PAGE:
If FY16 Spending Bill Does Not Pass CR Will Be Necessary
The U.S Senate and House of Representatives are still trying to negotiate a final fiscal year (FY) 16 omnibus appropriations bill, but controversial policy riders remain the sticking point.
After seeing an omnibus proposal from her Republican colleagues on December 2, 2015, House Appropriations Ranking Member Nita Lowey (D-NY) referred to the document as a “Tea Party wish list” and lambasted the inclusion of contentious policy riders.
The federal government is running on a Continuing Resolution (CR) that expires on December 11. It appears that a short term CR will be needed to prevent a government shutdown. The White House has indicated that President Barack Obama would sign a short term CR. It is now expected that the deadline will be extended to December 16th.
Negotiations have been underway since Congress reached a deal in mid-November to raise the sequester spending caps, providing $33 billion in additional funding for non-defense discretionary programs, 6.9% more than would have been available if the caps were not raised.
While grateful that the Senate bill increased funding for the HOME program, the steering committee of the Campaign for Housing and Community Development Funding, including NLIHC, sent appropriators a November 24 letter expressing concern that additional accounts were not increased.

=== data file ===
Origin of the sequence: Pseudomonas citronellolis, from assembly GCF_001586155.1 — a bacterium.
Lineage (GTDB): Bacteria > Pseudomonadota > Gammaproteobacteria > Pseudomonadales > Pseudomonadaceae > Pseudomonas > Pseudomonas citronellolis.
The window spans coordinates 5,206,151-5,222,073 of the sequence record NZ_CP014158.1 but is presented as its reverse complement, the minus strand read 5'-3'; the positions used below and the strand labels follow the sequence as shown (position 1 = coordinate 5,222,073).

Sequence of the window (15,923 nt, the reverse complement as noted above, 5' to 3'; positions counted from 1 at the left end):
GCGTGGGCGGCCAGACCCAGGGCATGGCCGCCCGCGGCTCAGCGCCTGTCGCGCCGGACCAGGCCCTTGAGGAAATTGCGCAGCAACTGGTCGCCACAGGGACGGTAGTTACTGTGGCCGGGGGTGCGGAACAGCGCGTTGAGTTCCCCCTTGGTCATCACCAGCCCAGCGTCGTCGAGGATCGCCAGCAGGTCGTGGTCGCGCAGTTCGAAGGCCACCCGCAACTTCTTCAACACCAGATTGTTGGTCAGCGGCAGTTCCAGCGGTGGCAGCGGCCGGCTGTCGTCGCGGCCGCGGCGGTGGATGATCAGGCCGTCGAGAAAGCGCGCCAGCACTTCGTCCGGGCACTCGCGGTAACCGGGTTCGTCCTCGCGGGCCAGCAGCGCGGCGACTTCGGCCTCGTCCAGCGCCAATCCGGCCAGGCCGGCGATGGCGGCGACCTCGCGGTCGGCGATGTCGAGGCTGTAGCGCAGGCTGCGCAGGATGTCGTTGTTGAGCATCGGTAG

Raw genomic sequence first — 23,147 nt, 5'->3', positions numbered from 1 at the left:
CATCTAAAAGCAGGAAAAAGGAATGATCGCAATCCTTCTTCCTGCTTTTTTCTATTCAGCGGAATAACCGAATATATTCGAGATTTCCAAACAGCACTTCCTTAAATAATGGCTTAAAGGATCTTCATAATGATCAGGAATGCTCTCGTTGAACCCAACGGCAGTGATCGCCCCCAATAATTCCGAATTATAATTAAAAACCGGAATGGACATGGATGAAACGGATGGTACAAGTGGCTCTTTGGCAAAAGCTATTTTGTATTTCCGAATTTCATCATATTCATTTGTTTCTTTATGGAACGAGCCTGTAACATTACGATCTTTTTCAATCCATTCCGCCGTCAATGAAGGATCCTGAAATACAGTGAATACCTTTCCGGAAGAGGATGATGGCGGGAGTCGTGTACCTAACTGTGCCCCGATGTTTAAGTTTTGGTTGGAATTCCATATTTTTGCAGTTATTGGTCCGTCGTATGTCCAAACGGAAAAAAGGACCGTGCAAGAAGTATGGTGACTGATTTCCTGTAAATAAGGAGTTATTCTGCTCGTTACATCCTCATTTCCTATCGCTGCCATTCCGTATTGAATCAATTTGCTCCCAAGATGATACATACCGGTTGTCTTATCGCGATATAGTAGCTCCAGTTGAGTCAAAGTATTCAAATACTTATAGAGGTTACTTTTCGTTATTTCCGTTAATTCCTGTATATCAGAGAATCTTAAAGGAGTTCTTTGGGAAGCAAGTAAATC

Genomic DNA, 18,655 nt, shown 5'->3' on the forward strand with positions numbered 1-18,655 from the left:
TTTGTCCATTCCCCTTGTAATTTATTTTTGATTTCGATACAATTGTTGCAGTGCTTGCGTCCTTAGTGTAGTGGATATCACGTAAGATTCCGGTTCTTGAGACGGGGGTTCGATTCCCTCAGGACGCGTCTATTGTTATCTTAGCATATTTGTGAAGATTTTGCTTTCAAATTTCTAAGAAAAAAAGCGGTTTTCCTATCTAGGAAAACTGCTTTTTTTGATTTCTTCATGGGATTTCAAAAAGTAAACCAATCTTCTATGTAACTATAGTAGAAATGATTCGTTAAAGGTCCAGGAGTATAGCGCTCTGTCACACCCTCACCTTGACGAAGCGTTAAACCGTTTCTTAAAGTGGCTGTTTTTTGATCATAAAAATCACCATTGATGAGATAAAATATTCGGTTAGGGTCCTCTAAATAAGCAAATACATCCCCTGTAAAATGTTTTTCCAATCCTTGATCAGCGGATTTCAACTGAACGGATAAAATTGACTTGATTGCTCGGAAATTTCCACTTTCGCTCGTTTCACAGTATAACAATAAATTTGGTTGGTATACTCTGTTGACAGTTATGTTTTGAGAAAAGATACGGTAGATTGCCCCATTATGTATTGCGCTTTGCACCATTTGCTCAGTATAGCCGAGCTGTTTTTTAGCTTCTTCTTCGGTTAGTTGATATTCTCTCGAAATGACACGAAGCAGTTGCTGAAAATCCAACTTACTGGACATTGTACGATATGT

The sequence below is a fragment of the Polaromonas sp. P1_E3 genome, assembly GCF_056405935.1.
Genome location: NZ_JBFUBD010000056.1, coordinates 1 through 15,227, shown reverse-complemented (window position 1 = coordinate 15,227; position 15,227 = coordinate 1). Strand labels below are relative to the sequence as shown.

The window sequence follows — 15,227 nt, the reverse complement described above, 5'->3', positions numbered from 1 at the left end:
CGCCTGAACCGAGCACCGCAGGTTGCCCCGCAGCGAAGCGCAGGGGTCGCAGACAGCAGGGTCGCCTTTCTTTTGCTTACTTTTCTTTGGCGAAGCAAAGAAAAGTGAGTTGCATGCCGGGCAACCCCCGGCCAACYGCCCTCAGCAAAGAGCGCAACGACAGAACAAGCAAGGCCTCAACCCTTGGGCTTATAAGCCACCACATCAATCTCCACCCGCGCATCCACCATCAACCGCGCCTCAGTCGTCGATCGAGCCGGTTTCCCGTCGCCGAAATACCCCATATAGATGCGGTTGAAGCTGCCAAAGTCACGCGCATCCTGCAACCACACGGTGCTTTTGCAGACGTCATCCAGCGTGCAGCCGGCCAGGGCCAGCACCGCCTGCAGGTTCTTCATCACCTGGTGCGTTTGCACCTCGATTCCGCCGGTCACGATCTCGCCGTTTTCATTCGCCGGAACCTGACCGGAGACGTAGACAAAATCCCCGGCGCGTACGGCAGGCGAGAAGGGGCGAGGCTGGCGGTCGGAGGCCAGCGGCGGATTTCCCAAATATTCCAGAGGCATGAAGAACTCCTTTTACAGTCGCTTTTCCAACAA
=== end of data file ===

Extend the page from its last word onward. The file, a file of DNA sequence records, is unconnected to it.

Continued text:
“Additional funding would enable Congress to achieve important goals, like reducing homelessness and helping more seniors and people with disabilities to afford housing, preserving more public and assisted affordable housing for the future, and helping more children grow up in more vibrant communities. It would also enable Congress to restore funding for lead hazard abatement and restore more Housing Choice Vouchers that were lost due to sequestration.”
The steering committee wrote.
In an early demonstration of what appropriators might do with additional funding for HUD programs, the Senate considered a revised appropriations bill. That bill would have increased funding for the U.S. Dept. of Housing and Urban Development’s (HUD) housing and community development programs by 3.9%, far short of an equitable share of the 6.9% increase provided by the raising of the sequester caps. The bill did not move to a vote because of disagreements over a refugee-related amendment.
Click here to read the Campaign for Housing and Community Development’s letter.